71 Capital Adequacy Rating Capital level is deficient based on risk profileViability of FI may be threatenedAssistance from shareholders and other external sources of financial support may be required.4Critical deficient level of capital such that institution’s viability is threatenedImmediate assistance from shareholders or other external sources of financial support is required.5
72 Risk Impact Earnings Risk Assessment Levels of earnings including trends and stabilityAbility to provide for adequate capital through retained earningsQuality and sources of earningsLevel of expenses in relation to operations
73 Risk Impact Earnings Risk Assessment Adequacy of the budgeting systems, forecasting processes, management information systemsAdequacy of provisions to maintain the allowance for loan and lease losses and other valuation allowanceThe earnings exposure to market risk, such as interest rate, foreign exchange and price risks
74 Earnings Risk RatingStrong earnings / more than sufficient to support operations and maintain adequate capital and allowance levels after considering asset quality growth, and other factors1Satisfactory earnings. Sufficient to support operations and maintain adequate capital and allowance levels after consideration is given to asset quality growth and other factors affecting the quality, quantity and trend of earningsEarnings that are relatively static, or evening declining could be given a “2” rating provided the FI level of earnings is adequate.2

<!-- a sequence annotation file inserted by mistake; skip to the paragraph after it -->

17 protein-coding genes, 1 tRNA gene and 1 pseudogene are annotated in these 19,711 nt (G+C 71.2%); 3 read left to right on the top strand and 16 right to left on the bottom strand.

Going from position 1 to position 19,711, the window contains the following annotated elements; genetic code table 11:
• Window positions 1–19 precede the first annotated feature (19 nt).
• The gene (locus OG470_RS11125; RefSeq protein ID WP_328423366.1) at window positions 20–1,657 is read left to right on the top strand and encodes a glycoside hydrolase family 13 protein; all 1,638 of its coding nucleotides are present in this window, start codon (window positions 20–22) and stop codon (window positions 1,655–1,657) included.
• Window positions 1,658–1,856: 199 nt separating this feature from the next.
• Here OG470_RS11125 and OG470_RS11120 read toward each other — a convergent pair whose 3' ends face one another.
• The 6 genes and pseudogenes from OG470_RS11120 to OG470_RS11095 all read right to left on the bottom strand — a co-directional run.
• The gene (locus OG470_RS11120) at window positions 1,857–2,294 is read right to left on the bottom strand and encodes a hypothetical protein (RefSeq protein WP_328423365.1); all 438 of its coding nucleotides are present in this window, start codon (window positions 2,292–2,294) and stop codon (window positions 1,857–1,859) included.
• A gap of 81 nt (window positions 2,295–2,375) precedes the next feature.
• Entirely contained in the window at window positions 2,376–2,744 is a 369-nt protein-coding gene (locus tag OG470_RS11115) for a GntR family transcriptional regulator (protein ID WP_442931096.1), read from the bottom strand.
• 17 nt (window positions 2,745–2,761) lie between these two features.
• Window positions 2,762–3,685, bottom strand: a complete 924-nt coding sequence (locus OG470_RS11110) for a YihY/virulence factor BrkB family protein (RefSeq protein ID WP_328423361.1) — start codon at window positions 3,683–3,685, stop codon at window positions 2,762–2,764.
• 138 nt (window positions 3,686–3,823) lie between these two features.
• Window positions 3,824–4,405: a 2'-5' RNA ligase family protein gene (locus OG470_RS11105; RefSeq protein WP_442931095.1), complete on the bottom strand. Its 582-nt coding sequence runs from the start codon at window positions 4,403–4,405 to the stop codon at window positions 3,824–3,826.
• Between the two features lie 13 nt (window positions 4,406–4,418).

75 Earnings Risk RatingEarnings need improvement. Earnings may not fully support operations and provide for the accretion of capital and allowance levels relative to the institutions overall condition, growth and other factors.3Earnings are deficient. Insufficient earnings to support operations and maintain appropriate capital and allowance levels. Erratic fluctuations in net income or net interest margin, significant negative trends, nominal or unsustainable earnings, intermittent losses, or substantive drop in earnings from pervious years.4Earnings critically deficient, institution experiencing losses that represents a distinct threat to its viability through the erosion of capital.5
76 Risk Impact Liquidity Risk Assessment Availability of assets readily convertible to cash without undue lossAccess to money markets and other sources of fundingLevel of diversification of funding sources, both on and off-balance sheetThe degree of reliance on short-term, volatile sources of funds, including borrowings and brokered deposits, to fund longer term assets
77 Risk Impact Liquidity Risk Assessment The trend and stability of depositsThe ability to securitize and sell certain pools of assetsThe capability of management to properly identify, measure, monitor and control institution’s liquidity position, including the effectiveness of funds management strategies, liquidity policies, management information systems, and contingency funding plans